In 2020, parents have taken on many new roles. With children being off school for a very long time, you often had to play the role of a full-time teacher. You needed to ensure your child kept up their education while schools were closed. Some schools have reopened, and you might be eager to let your child get back in the classroom. However, some of you may have enjoyed homeschooling and seen some improvements in your child’s educational performance. In which case, should you seriously consider teaching them from home all the time?
It’s a very tricky question as there’s no right or wrong answer. What works for one child might not work for yours. You’ll find a few talking points below that might help you come to a decision…
A bespoke learning experience
If you teach your child at home, you control their learning experience. Effectively, it’s tailored to them. They learn in a way that appeals to them – one they respond to better than traditional learning. As a result, you might be able to unlock their potential, and you can decide what to teach them. For older children, this could mean teaching them valuable life skills like how to cook, how to work out taxes, etc.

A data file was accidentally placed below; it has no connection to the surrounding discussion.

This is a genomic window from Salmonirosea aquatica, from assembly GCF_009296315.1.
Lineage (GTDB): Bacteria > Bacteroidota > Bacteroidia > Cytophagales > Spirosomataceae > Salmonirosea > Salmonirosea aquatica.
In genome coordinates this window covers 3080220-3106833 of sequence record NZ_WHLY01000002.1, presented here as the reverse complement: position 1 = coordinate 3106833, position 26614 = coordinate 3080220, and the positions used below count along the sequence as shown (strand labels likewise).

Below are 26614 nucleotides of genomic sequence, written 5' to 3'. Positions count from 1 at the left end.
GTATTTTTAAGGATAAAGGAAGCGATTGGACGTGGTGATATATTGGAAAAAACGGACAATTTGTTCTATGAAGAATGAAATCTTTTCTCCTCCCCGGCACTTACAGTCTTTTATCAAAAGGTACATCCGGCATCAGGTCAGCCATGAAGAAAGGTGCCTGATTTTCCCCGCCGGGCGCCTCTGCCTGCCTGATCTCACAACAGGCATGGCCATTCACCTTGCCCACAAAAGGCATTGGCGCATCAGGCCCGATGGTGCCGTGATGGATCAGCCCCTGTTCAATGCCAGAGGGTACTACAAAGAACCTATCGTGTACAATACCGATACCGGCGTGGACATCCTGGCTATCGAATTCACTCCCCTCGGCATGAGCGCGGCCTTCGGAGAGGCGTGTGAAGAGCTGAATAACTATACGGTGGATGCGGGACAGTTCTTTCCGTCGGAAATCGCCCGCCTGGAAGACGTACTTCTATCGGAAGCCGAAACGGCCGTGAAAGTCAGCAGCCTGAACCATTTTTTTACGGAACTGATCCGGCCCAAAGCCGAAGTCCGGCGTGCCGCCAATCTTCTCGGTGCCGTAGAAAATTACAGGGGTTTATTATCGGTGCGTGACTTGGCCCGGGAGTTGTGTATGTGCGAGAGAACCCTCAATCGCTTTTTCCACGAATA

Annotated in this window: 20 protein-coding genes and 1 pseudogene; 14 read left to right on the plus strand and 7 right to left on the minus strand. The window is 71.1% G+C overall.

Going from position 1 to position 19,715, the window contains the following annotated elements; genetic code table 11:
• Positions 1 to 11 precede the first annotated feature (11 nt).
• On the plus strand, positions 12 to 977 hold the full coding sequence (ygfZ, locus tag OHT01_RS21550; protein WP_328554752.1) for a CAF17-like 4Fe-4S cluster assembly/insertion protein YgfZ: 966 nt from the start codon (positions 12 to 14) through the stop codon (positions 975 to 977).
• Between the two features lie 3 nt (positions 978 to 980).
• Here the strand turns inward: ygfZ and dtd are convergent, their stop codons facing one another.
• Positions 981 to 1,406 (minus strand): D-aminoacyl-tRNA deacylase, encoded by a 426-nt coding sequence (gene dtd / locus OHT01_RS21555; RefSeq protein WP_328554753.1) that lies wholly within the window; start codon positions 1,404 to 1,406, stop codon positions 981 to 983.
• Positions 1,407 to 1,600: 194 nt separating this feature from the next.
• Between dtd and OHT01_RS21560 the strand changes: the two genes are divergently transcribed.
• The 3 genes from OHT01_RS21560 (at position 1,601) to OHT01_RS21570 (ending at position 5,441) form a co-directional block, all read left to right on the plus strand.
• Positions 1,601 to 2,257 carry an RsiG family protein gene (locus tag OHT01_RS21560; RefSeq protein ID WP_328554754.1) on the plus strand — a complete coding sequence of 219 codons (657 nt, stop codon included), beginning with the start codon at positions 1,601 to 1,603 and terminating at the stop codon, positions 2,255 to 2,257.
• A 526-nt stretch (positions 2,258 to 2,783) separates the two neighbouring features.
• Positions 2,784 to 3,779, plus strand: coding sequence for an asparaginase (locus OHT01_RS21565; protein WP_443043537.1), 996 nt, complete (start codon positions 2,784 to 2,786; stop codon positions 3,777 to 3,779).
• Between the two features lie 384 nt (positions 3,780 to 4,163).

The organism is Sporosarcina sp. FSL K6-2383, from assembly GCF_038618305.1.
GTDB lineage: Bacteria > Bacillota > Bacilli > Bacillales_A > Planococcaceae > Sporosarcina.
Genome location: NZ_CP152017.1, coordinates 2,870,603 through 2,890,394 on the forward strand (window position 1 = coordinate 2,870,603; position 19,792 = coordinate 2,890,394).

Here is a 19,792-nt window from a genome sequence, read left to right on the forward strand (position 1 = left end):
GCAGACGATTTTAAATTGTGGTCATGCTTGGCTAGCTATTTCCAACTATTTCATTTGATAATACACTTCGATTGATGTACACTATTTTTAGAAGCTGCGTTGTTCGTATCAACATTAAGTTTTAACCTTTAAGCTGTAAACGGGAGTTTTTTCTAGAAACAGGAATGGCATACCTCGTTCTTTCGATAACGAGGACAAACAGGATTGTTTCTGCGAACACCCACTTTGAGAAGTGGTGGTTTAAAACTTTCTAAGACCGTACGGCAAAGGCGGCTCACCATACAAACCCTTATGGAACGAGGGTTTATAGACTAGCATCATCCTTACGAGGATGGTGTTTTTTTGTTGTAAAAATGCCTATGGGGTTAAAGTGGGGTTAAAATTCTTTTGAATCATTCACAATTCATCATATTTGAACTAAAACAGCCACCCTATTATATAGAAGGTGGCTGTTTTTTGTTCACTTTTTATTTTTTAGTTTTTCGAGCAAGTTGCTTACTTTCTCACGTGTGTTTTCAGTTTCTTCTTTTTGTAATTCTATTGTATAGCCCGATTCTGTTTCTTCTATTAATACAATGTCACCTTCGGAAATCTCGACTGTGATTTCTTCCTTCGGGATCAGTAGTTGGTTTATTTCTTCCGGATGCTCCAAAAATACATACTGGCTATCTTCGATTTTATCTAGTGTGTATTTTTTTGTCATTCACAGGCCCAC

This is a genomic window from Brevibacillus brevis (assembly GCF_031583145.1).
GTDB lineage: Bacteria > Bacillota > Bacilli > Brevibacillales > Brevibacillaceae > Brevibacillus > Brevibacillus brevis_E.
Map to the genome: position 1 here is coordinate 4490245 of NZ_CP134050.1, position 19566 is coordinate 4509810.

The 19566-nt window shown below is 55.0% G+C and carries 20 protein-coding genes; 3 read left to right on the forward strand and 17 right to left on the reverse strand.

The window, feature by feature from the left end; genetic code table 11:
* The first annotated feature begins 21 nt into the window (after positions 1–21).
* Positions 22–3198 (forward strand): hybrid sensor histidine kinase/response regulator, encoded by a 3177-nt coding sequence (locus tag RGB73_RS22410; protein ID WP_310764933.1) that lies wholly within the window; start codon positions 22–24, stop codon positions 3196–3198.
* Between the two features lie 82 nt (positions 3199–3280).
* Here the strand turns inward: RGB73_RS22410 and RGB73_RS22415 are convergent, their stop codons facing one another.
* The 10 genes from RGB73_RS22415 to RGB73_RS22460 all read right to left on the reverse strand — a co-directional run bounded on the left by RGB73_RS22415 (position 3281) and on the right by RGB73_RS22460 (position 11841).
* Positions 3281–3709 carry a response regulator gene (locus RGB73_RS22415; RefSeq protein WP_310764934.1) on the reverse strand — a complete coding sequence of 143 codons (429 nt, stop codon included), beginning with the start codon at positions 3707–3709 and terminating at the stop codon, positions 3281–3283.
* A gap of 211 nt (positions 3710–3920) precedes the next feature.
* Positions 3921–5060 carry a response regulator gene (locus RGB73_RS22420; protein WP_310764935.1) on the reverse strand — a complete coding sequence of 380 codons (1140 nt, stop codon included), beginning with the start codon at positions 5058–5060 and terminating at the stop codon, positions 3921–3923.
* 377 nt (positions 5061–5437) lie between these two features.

Much safer for your child
Homeschooling is also significantly safer than sending your child to school. There are some pretty shocking statistics surrounding child sexual assault in schools. The worst thing is, hardly any children get justice as barely any cases go to trial. Of the ones that do, only around 5 percent have medical evidence sufficient enough to win. Obviously, if your child is at home, they’re protected from anything like this. Listen, there’s every chance your child can go to school and be absolutely fine the whole time. But, there’s still more of a risk than there is at home. Similarly, there are no bullies to worry about when homeschooling, which also might appeal to your child.
Missing out on social skills
I would say the main problem with homeschooling is that your child will miss out on lots of socializing. The great thing about schools is that kids make friends and hang out with one another. If you keep your child at home, they might become outcasts. Sure, they can still see friends after school and on weekends – and there are loads of ways to stay in touch these days. But, they might miss out on developing key social skills if they’re at home.
More work for you
If you seriously want to do this, you have to realize that it means more work for you. This isn’t something you can be relaxed about – you’ll have to plan lessons, mark homework, etc. While you only have one student, it’s still a lot of effort on your behalf. Consider whether or not you can fit this into your daily schedule.
Ultimately, the decision is yours. I think that’s also an important thing to remember; you make this decision, nobody else. Speak to your child and see what they think about the whole situation. From here, you can both decide what to do.